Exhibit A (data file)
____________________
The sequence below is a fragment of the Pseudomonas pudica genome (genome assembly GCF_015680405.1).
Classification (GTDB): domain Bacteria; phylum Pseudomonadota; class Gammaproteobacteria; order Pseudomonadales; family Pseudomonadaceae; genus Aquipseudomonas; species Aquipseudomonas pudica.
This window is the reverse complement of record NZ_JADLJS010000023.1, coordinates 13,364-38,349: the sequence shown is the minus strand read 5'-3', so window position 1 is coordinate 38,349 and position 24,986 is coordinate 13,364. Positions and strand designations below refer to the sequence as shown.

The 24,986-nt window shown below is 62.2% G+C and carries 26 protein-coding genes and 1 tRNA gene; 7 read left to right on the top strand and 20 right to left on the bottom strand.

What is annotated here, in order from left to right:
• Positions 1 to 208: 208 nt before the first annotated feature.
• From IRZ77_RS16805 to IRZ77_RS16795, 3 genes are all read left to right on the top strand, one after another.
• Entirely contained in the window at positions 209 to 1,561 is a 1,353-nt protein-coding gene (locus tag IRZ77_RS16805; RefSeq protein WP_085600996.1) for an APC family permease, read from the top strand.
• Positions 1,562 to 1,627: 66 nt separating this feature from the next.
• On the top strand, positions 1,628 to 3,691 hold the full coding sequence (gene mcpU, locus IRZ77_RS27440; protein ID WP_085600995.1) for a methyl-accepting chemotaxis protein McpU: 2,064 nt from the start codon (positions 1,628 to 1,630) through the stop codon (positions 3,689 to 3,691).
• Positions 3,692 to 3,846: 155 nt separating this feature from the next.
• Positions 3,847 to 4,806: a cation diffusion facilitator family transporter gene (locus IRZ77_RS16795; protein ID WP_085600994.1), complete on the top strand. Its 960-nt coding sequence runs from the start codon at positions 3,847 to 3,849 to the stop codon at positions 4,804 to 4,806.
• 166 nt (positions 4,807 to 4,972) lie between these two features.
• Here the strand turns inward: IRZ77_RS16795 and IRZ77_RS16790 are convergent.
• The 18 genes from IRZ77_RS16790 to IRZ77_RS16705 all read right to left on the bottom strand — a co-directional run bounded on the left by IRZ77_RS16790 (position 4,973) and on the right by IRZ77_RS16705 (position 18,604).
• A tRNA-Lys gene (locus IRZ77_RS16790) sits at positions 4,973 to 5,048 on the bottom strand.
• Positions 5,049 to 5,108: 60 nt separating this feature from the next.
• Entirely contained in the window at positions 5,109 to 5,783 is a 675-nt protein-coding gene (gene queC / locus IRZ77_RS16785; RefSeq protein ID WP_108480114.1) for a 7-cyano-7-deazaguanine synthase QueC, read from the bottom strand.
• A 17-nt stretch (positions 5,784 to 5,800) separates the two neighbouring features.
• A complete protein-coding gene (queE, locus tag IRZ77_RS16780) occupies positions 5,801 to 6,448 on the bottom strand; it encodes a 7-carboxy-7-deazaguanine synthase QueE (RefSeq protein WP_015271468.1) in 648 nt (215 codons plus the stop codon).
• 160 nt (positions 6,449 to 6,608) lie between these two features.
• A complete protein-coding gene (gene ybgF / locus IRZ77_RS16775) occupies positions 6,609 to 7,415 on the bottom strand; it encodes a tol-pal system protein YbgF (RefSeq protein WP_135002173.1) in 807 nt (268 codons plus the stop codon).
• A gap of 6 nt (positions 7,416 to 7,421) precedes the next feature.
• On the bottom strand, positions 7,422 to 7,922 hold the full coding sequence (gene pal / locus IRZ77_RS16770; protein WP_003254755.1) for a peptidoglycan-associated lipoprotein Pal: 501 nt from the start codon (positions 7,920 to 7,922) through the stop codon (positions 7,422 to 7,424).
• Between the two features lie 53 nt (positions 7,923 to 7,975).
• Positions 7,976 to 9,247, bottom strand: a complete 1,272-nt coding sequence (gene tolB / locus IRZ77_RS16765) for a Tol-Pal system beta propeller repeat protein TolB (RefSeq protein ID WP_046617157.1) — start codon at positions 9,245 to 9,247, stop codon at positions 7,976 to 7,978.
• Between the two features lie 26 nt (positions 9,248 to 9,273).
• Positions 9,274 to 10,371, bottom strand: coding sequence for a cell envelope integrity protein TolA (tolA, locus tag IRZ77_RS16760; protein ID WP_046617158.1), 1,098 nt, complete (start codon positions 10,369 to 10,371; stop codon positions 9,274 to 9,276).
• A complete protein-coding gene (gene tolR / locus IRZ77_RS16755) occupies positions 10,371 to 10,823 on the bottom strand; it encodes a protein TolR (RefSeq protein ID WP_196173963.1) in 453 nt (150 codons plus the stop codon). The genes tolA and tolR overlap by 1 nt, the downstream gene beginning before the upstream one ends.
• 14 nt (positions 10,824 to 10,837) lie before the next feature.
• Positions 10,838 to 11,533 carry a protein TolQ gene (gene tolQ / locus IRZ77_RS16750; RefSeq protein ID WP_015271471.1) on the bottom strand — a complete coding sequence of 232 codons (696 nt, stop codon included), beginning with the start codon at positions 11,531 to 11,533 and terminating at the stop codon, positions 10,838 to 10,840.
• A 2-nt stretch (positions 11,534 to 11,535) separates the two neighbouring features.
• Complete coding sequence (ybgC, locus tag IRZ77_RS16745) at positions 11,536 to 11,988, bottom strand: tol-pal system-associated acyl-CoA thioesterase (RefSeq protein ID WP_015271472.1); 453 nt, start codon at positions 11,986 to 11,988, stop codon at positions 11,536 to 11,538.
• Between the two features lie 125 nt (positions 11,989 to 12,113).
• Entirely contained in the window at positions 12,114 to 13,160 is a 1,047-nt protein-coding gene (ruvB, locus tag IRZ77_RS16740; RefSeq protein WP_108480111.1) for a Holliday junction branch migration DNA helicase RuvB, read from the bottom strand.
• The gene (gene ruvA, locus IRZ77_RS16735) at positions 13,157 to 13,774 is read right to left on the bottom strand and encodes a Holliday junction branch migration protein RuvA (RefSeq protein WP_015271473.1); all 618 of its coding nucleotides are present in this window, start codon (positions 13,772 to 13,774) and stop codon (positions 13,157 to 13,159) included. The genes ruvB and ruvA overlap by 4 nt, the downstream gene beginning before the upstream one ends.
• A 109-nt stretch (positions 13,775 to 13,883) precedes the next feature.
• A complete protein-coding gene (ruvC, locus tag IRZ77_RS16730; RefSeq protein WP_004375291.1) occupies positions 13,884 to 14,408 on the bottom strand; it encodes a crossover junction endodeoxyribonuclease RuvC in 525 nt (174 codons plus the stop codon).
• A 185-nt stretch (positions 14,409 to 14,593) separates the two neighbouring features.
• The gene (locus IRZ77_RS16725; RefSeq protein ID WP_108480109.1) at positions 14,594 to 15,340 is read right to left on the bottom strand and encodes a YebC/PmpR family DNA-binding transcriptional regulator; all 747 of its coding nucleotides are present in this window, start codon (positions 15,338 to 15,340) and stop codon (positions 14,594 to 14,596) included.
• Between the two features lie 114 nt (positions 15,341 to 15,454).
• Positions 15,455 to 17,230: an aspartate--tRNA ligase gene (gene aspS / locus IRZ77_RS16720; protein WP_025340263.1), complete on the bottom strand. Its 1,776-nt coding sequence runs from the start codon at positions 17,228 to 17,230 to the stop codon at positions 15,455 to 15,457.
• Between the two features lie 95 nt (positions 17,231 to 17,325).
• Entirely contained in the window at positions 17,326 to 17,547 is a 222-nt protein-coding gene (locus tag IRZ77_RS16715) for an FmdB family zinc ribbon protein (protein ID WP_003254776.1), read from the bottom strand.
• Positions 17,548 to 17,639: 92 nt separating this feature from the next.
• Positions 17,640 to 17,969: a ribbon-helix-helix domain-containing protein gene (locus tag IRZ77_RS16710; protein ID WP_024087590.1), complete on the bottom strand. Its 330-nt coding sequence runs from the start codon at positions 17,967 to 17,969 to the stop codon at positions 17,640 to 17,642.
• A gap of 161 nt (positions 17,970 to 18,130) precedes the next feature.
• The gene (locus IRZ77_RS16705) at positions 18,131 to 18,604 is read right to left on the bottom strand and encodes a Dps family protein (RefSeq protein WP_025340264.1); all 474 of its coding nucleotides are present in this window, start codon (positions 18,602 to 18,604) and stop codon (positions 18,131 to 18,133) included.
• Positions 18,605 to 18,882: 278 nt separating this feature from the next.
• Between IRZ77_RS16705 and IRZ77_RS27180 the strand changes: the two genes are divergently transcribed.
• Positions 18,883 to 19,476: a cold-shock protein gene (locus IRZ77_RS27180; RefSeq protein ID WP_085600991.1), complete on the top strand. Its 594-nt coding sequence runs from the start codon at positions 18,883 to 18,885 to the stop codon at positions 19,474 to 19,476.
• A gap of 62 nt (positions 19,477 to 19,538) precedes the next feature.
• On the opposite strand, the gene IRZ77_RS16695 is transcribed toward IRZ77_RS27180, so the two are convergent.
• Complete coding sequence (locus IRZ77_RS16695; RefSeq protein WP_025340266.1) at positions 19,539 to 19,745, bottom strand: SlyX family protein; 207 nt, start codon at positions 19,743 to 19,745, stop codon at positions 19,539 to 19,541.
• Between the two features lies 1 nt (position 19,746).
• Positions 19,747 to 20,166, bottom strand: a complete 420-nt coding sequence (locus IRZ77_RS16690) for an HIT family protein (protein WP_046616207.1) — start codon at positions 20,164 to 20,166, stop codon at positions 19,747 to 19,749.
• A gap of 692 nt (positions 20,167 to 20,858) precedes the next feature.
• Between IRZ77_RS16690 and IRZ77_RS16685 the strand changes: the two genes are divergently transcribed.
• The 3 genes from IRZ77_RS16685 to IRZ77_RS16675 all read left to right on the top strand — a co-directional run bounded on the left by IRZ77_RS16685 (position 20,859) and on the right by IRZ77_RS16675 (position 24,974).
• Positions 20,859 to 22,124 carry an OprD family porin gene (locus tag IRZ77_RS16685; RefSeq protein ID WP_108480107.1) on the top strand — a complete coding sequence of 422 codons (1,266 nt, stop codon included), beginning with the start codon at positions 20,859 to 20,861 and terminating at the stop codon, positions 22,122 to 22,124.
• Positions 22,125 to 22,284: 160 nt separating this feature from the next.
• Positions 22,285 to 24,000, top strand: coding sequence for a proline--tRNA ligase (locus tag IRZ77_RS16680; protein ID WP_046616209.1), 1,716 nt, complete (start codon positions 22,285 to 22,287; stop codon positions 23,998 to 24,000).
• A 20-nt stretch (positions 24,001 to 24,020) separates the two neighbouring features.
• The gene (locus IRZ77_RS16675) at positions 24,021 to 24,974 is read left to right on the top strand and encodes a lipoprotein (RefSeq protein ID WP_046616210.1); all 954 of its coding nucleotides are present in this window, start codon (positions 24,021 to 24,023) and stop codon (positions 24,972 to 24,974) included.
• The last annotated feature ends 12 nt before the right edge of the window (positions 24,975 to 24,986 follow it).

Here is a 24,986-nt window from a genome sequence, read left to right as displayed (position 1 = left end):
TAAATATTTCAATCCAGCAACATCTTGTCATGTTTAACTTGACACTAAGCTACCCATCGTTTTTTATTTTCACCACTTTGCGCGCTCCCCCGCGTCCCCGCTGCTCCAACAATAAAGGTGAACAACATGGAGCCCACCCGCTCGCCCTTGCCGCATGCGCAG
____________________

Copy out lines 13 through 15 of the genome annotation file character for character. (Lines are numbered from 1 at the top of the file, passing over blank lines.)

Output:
• 166 nt (positions 4,807 to 4,972) lie between these two features.
• Here the strand turns inward: IRZ77_RS16795 and IRZ77_RS16790 are convergent.
• The 18 genes from IRZ77_RS16790 to IRZ77_RS16705 all read right to left on the bottom strand — a co-directional run bounded on the left by IRZ77_RS16790 (position 4,973) and on the right by IRZ77_RS16705 (position 18,604).